Apparel Sourcing Intelligence - Worldwide

Indian-owned factory “to start making denim in Ethiopia by May”

Kanoria Africa Textile, the Ethiopian subsidiary of Kanoria Chemicals & Industries, an Indian chemicals conglomerate, reportedly started yarn production in mid-February in preparation for producing denim by May in what our records indicate is the first Indian textile announcement about Ethiopia to materialise

Kanoria announced its plans for the factory, a 155,000 plot at Bishoftu (Debre Zeit) in Oromia province, in April 2013. With a capacity for 120 mn metres of denim, it says it will employ 600 people, and get at least some of its cotton locally.

Kanoria is not the only Indian investor in Ethiopia garment and textile industry: but it is so far the only one we can find whose ambitious promises have materialised.

  • In 2010, Spentex promised the Ethiopian government it would export a “billion dollar worth of products a year in seven years’ time”, from investments through associate CLC  Industries  including a 100 tonne a day spinning mill and 25,000 hectares of cotton plantations.  In late 2012, the government terminated the company’s lease, claiming CLC had not fulfilled its contractual obligations. A spokesperson for CLC offered a different account. “It was an illegal breach of contract by the government,” said Praveen Mishra, Operations Manager for CLC’s Ethiopian subsidiary. Three months after signing the contract in Jan 2011, Mr. Mishra said, the government reclaimed 5,000 ha claiming the land was not part of the lease area. “They took the land by force using the police,” Mr. Mishra said, which spooked the company to point where they slowed down investment considerably. Six months later, Mr. Mishra said, the government served them a termination notice. The company has since closed its office in Ethiopia.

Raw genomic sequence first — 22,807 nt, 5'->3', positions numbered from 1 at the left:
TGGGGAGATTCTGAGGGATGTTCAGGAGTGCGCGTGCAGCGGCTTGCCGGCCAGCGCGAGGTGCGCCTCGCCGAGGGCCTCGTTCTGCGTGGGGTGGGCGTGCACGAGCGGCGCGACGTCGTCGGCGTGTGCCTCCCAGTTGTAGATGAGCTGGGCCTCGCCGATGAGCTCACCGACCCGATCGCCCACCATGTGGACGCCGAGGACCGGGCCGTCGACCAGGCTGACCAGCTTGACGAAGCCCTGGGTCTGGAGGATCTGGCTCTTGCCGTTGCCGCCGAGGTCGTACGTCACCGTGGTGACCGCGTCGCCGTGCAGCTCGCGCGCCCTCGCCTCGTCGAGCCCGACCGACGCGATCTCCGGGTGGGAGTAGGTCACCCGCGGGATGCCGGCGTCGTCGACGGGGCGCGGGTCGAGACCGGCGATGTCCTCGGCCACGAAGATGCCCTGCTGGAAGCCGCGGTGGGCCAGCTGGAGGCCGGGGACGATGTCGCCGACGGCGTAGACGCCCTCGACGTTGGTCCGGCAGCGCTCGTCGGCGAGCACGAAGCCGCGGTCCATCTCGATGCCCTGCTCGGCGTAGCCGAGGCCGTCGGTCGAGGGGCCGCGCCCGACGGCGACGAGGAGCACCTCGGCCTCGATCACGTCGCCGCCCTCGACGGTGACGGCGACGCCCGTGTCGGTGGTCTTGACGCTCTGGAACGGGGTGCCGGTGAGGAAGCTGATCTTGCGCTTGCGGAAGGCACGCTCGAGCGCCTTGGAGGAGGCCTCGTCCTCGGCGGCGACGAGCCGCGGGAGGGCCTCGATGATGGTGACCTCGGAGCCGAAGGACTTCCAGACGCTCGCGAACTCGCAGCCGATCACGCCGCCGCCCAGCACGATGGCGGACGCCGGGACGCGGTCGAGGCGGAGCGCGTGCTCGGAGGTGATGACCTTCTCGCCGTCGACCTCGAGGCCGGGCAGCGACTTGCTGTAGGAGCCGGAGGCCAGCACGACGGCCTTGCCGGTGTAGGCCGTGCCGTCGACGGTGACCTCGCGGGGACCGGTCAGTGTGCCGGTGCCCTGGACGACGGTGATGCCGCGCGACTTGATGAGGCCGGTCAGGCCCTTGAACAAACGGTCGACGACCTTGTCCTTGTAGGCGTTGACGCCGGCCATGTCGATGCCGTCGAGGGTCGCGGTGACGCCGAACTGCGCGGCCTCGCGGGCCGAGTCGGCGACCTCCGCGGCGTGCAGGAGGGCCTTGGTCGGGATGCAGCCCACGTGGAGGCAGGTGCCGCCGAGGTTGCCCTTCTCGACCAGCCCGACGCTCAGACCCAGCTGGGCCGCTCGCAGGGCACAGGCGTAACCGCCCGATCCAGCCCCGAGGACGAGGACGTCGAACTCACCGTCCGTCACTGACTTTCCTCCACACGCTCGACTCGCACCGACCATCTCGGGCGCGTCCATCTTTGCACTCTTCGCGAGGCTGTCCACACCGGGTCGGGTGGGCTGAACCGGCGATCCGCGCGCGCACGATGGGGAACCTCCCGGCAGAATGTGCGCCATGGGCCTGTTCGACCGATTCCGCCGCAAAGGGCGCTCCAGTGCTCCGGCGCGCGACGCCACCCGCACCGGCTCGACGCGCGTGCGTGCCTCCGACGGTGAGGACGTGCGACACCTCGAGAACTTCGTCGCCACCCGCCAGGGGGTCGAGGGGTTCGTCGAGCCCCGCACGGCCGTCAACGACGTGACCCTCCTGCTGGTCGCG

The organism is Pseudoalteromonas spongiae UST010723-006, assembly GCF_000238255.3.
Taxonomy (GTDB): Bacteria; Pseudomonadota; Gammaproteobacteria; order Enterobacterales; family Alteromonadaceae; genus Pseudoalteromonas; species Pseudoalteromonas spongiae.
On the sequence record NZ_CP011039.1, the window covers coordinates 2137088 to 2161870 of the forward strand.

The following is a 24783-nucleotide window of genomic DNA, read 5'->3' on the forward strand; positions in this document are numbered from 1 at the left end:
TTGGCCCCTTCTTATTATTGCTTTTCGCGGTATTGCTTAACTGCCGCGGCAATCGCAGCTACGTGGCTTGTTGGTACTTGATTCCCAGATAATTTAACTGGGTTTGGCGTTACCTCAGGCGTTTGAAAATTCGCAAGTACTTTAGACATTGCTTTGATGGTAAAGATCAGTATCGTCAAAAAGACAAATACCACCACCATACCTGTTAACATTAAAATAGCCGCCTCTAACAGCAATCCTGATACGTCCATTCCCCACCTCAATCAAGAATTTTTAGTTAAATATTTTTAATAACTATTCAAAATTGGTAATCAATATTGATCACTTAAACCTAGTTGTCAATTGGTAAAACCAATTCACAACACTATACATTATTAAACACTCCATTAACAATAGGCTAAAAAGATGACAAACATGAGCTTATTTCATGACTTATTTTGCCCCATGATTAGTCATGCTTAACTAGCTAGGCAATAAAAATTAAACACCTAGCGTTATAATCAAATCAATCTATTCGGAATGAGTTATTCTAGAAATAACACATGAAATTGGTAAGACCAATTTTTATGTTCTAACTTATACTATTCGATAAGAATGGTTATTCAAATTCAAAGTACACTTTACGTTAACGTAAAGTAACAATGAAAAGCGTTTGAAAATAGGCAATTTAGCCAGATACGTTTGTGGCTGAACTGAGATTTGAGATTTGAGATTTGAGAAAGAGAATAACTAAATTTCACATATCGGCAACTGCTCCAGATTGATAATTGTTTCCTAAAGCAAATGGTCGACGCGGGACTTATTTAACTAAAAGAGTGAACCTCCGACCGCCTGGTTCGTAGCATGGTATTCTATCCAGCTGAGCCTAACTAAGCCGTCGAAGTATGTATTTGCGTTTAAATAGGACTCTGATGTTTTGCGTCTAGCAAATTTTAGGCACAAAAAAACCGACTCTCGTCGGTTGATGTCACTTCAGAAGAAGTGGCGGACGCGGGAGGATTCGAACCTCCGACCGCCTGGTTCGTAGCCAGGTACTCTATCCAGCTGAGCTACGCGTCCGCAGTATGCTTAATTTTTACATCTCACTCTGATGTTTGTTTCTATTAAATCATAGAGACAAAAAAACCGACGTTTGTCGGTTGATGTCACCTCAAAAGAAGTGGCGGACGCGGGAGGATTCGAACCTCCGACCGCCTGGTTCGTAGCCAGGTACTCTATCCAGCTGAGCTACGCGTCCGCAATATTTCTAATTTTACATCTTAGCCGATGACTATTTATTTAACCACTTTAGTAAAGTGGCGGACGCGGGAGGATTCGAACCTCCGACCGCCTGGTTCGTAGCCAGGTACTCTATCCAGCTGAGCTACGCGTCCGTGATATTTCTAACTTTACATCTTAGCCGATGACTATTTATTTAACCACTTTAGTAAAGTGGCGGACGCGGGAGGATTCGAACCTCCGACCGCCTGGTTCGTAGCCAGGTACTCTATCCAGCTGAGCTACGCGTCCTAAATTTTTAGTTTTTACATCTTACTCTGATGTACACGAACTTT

• In May 2014, Mumbai-based ShriVallabh Pittie (SVP) group launched a  $550 mn investment in Ethiopia to set up “Africa’s largest cotton mill in Ethiopia” Construction was due to start by 2015, but no more has been heard. This may not mean nothing ever will be, of course.
  • In September 2014, India’s Arvind announced it was planning an Ethiopian garment plant – though we can find no record of any previous Arvind investment in garment making.

Kanoria probably will not be the last Indian textile-related business to start production at a widely-publicised new Ethiopian project. But its compatriots’ record in delivering promises made in India is weak.